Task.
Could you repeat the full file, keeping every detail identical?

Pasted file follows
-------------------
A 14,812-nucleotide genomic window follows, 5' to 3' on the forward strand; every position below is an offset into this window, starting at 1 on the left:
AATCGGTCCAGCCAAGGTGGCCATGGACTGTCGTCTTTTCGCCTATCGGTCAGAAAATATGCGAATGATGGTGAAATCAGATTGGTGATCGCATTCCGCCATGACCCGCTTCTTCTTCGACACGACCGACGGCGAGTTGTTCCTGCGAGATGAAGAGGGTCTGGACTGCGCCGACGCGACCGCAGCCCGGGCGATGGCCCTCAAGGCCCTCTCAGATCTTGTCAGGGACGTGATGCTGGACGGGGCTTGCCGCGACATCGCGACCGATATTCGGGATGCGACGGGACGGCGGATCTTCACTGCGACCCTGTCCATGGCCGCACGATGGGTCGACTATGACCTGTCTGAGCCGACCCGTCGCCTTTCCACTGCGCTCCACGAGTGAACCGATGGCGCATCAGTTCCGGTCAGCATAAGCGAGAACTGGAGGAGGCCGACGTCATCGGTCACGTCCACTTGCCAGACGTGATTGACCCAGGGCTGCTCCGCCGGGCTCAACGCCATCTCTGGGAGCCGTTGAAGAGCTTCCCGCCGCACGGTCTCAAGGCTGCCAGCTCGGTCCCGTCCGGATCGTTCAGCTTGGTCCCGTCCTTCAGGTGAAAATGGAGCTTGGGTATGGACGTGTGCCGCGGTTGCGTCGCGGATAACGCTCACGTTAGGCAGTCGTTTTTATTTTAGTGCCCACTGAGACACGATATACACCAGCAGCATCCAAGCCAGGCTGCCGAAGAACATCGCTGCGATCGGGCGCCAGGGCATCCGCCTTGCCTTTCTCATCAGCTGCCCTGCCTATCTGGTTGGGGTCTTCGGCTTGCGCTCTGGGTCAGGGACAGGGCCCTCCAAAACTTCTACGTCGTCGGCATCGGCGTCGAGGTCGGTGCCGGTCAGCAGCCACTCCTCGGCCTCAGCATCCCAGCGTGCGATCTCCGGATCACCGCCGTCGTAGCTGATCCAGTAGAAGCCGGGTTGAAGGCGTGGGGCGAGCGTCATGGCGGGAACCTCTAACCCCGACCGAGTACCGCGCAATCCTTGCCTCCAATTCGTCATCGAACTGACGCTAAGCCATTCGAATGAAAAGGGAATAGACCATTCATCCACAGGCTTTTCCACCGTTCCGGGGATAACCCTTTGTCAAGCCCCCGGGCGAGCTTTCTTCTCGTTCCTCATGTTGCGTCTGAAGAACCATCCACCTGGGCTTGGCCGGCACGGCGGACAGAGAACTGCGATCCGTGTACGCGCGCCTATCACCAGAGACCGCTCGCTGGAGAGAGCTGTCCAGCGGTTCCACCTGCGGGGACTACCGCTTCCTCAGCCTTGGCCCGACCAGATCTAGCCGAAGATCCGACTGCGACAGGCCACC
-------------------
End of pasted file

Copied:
A 14,812-nucleotide genomic window follows, 5' to 3' on the forward strand; every position below is an offset into this window, starting at 1 on the left:
AATCGGTCCAGCCAAGGTGGCCATGGACTGTCGTCTTTTCGCCTATCGGTCAGAAAATATGCGAATGATGGTGAAATCAGATTGGTGATCGCATTCCGCCATGACCCGCTTCTTCTTCGACACGACCGACGGCGAGTTGTTCCTGCGAGATGAAGAGGGTCTGGACTGCGCCGACGCGACCGCAGCCCGGGCGATGGCCCTCAAGGCCCTCTCAGATCTTGTCAGGGACGTGATGCTGGACGGGGCTTGCCGCGACATCGCGACCGATATTCGGGATGCGACGGGACGGCGGATCTTCACTGCGACCCTGTCCATGGCCGCACGATGGGTCGACTATGACCTGTCTGAGCCGACCCGTCGCCTTTCCACTGCGCTCCACGAGTGAACCGATGGCGCATCAGTTCCGGTCAGCATAAGCGAGAACTGGAGGAGGCCGACGTCATCGGTCACGTCCACTTGCCAGACGTGATTGACCCAGGGCTGCTCCGCCGGGCTCAACGCCATCTCTGGGAGCCGTTGAAGAGCTTCCCGCCGCACGGTCTCAAGGCTGCCAGCTCGGTCCCGTCCGGATCGTTCAGCTTGGTCCCGTCCTTCAGGTGAAAATGGAGCTTGGGTATGGACGTGTGCCGCGGTTGCGTCGCGGATAACGCTCACGTTAGGCAGTCGTTTTTATTTTAGTGCCCACTGAGACACGATATACACCAGCAGCATCCAAGCCAGGCTGCCGAAGAACATCGCTGCGATCGGGCGCCAGGGCATCCGCCTTGCCTTTCTCATCAGCTGCCCTGCCTATCTGGTTGGGGTCTTCGGCTTGCGCTCTGGGTCAGGGACAGGGCCCTCCAAAACTTCTACGTCGTCGGCATCGGCGTCGAGGTCGGTGCCGGTCAGCAGCCACTCCTCGGCCTCAGCATCCCAGCGTGCGATCTCCGGATCACCGCCGTCGTAGCTGATCCAGTAGAAGCCGGGTTGAAGGCGTGGGGCGAGCGTCATGGCGGGAACCTCTAACCCCGACCGAGTACCGCGCAATCCTTGCCTCCAATTCGTCATCGAACTGACGCTAAGCCATTCGAATGAAAAGGGAATAGACCATTCATCCACAGGCTTTTCCACCGTTCCGGGGATAACCCTTTGTCAAGCCCCCGGGCGAGCTTTCTTCTCGTTCCTCATGTTGCGTCTGAAGAACCATCCACCTGGGCTTGGCCGGCACGGCGGACAGAGAACTGCGATCCGTGTACGCGCGCCTATCACCAGAGACCGCTCGCTGGAGAGAGCTGTCCAGCGGTTCCACCTGCGGGGACTACCGCTTCCTCAGCCTTGGCCCGACCAGATCTAGCCGAAGATCCGACTGCGACAGGCCACC